“What do you mean we need integration? We don’t need integration, we need development!” My local butcher growled at me this morning when I went to pick some sausages. I flinched and said nothing, looking at him straight in the eye calmly. We stared at each for a few seconds. Me; calmly. Him, nose flared in anger. Eventually he lowered his gaze, softening abit. “I’m sorry. I lost it for a bit there. That was uncalled for.”
My local butcher and I are good friends. He is of Swahili Arab origin, a very social character and one of the humblest people I ever met. Which is why I was very surprised at his reaction to my question of what he thought of the #mshikakifest. For those who don’t know what that is, it’s a local event organized by the county government of Mombasa every month. It’s a colorful, vibrant event. And I love it. Hussein though (the butcher) believes we should be “repairing roads, creating business friendly environments and generally developing the county. Not building pavements and throwing parties around.”
For the past few months, Mombasa has been burning. As a person who was born and bred here, the difference between then and now is so glaring it can’t be ignored anymore. The tourists are gone, businesses have been shut down and religious differences have never been deeper than they are now. This December I visited Watamu, Wasini Island and Diani. Renowned tourists destinations the world over. Towns that used to flock with tourists from all over the world. Towns that used to be happy towns. Now dead shells. Shadows of their former selves. You can see the hunger in the eyes of the local business people. Or rather those that have remained. Most closed shop and left. Maybe for good. Five star hotels now looking like haunted houses. Run down. Others in ruins. Someone needs to document this, by the way. Because one day, all there will be is the history. With old men and women telling tales of how their town used to be vibrant, colorful and hospitable.
photos courtesy of the sunsetter and @lifeinmombasa
Forgive me, if my mind wanders too much. I am a sad coasterian. Coasterian by default, because my roots are in the land of hills and mountains and fresh water running through the forests. The most blessed county in Kenya. Full of hardworking Kenyans. Kisii. Still, I consider myself a coasterian; because that is the place I love most. The place I consider home.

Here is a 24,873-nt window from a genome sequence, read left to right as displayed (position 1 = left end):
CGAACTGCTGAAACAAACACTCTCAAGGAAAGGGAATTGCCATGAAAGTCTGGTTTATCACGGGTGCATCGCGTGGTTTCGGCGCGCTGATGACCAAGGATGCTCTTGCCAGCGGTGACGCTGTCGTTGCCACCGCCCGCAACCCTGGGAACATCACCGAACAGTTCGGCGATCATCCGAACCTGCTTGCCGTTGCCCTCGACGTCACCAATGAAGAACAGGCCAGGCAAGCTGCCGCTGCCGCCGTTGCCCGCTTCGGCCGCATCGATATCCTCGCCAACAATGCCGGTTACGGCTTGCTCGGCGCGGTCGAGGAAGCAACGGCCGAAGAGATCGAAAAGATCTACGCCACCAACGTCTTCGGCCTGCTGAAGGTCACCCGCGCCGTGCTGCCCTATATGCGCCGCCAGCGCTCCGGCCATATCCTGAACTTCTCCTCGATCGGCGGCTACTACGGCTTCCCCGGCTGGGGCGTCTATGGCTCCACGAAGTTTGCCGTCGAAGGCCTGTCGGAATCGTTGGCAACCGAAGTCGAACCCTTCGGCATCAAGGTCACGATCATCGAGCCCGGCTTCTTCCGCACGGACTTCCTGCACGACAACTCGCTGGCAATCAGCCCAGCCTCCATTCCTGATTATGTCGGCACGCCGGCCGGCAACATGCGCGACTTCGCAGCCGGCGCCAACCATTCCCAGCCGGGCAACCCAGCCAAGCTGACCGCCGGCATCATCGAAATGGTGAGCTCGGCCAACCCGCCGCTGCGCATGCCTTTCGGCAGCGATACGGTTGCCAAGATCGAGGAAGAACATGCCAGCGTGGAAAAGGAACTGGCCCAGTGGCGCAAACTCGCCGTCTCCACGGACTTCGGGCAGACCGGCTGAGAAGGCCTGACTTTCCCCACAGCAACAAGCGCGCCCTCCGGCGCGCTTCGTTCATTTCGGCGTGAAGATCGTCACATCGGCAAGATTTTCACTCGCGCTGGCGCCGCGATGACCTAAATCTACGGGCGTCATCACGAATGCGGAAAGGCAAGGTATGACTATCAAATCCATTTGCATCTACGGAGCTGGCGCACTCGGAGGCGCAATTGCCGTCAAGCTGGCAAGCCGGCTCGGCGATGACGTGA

Again, forgive me if my mind tends to wander. I was talking about the #mshikakifest. A welcome idea in these turbulent times in Mombasa.
A great person once said – I don’t remember his name. I never remember these great people’s name, sadly- that it is a people that make a nation. The people. Not roads, not schools. Though who I’m I kidding, education plays a vital role in shaping any society’s future. But what is education if at the end of the day people butcher each other because of religious or tribal affiliations.
When I was at the #mshikakifest and saw all that energy, happiness and mingling. I almost shed a few tears. Maybe I did. I don’t remember. All I know is Mombasa seriously needed this event. I saw people happy irrespective of their backgrounds. These were not tourists. There were not white or Chinese guys. They were not people from other counties. If anything, this year no one visited Mombasa, not even the infamous nairobians that we love to bash so much. These were just local Mombasa residents. In their bui bui’s, in their kanzus, in their hot pants, in the sundresses, in their skinny jeans. And for once, no one cared. Thousands and thousands of local residents. Everyone was happy. Some people went home with new lovers. Potential spouses even. You want a lover? Don’t send an sms to 45453. Visit the #mshikakifest next month.
Thank you, Mombasa county government for that great initiative. I hope you shall keep your promise of holding the #mshikakifest every month. We not only want this event. We need this event. A glimpse of the old Mombasa, it gave us.
Before I forget, I didn’t know how good of a performer Ali B is. My oh my, I think I’m in love! He has a new fan in me. A diehard fan in me! Please holla at a sister, Mr. Ali B! And another thing, that kaya beat (the distinctive mijikenda music) my God, that sound is beautiful. Even the Borana beat, great is an understatement. I realize that there is a silent revolution of African musicians going back to their roots and using traditional beats. Which is why, somebody needs to explain to me why no one from East Africa has made some smash hit using this amazing beat yet. Please Kenyan musicians wake up and smell the coffee. Before Nigerians steal it. For fucks sake, they have already stolen the chakacha beat!! And owned it, I must admit!